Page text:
With Congress expected to debate immigration reform back at home over the recess, it’s widely accepted on faith that Republican voters will unleash a fearsome backlash in the direction of any GOP lawmaker who dares even hint at support for reform. But what if this assumption has not been subjected to any real scrutiny? What do Republican pollsters who get paid to look seriously at the issue actually think?

Whit Ayres is a respected veteran Republican pollster who has done extensive research and polling on immigration reform and what GOP primary voters really think of it. He tells me in an interview that much of the conventional wisdom is wrong: Republican voters do support immigration reform — including a path to citizenship — albeit with the proper conditions attached. Indeed they want to see something done.

“Our research has shown that roughly one third of Republican primary voters will never support a path to citizenship no matter what the conditions,” says Ayres, a supporter of reform. “But two thirds will support a path to citizenship as long as the conditions are strict and rigorous.”

In the interview, Ayres got at a key point that keeps getting lost in the discussion. While some polls do show Republicans oppose a path to citizenship, other polls — ones that present the range of policy options in a more accurate manner — find they support it. For instance, if polls ask respondents to make a straight choice — do they favor favor citizenship, Yes or No (as the Post poll does) — a majority of Republicans say No. But when polls tell respondents that citizenship comes packaged with increased border security and/or conditions attached, a majority of Republicans supports it. This is true in polling from Quinnipiac and National Journal, both of which find at least six in 10 Republicans supportive.

Ayres says his research bears this out. It demonstrates that Republican primary voters are hostile up front to citizenship, but they recognize a need to fix the system and accept citizenship as part of a broader package of reforms that includes a border security buildup, back taxes, fines, and learning English.

“Our research has shown that Republican primary voters do not like having to deal with the issue of the presence of illegal immigrants in this country,” Ayres tells me. “But they recognize that the status quo is not good for the country, and that we need to try to craft something better. Once they wrestle with the issue, they end up supporting a range of options, such as increased border security, increased internal security, and a path to citizenship with strict conditions.”

“Virtually all Republicans oppose a blanket amnesty,” Ayres continued, in a reference to how they react when asked just about citizenship. “But they make a distinction between blanket amnesty and a lengthy path to citizenship that requires illegal immigrants to jump through numerous hoops and wait many years.”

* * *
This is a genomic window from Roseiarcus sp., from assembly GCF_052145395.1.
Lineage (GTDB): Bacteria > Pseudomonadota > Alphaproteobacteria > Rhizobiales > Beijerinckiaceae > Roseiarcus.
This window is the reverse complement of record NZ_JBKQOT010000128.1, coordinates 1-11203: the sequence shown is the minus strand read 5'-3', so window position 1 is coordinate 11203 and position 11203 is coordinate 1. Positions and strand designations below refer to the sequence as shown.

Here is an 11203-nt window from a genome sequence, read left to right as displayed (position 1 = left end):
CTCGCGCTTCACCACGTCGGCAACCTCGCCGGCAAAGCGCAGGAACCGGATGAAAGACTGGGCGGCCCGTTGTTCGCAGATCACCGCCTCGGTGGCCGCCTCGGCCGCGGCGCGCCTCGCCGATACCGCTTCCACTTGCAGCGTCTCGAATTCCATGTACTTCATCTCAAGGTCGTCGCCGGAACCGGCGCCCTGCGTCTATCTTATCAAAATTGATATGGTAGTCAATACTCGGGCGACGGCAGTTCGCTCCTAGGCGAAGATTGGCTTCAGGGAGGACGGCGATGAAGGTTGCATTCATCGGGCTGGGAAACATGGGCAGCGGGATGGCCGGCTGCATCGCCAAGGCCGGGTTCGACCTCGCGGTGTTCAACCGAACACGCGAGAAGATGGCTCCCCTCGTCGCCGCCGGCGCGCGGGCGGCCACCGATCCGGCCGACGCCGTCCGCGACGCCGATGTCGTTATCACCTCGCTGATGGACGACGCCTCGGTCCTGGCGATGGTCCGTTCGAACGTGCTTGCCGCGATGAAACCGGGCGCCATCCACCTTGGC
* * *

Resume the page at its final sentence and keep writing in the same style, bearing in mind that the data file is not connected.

This is an absolutely central point. The reaction of GOP primary voters just to the idea of citizenship — rather than the full range of what immigration reform would actually do — is skewing this whole debate.

Again countering the conventional wisdom, Ayres added his research shows opinion among GOP primary voters is being influenced by personal experience. “Some Republicans’ views have softened as they have gotten to know families that contain undocumented immigrants whom they respect for their hard work and devotion to family,” he says. In this sense, shifting opinions have something in common with the gay marriage debate.

Separately, in a fascinating interview with Alex Roarty, Ayres also noted that the failure to address immigration could impair GOP efforts to win over white voters in the numbers that will be necessary to make up for losses among Latinos, particularly white suburban women, because they want to associate with a party that’s diverse and tolerant.

All of which is to say that the assumptions shaping this whole debate are overly simplistic and have not been subjected to widespread enough scrutiny. Yes, it may be very hard to sell GOP voters on immigration reform, as we keep hearing (particularly from those disposed against it in the first place, and those who are looking for a way to kill reform blamelessly). But it can be done. If Ayres’ research — and some of the public polling — is right, killing reform represents the will of only a minority of those supposedly fearsome GOP primary voters.

Getting immigration reform passed in the face of hostility from the right is not an insurmountable challenge. This can get done if Republican leaders and lawmakers want it to.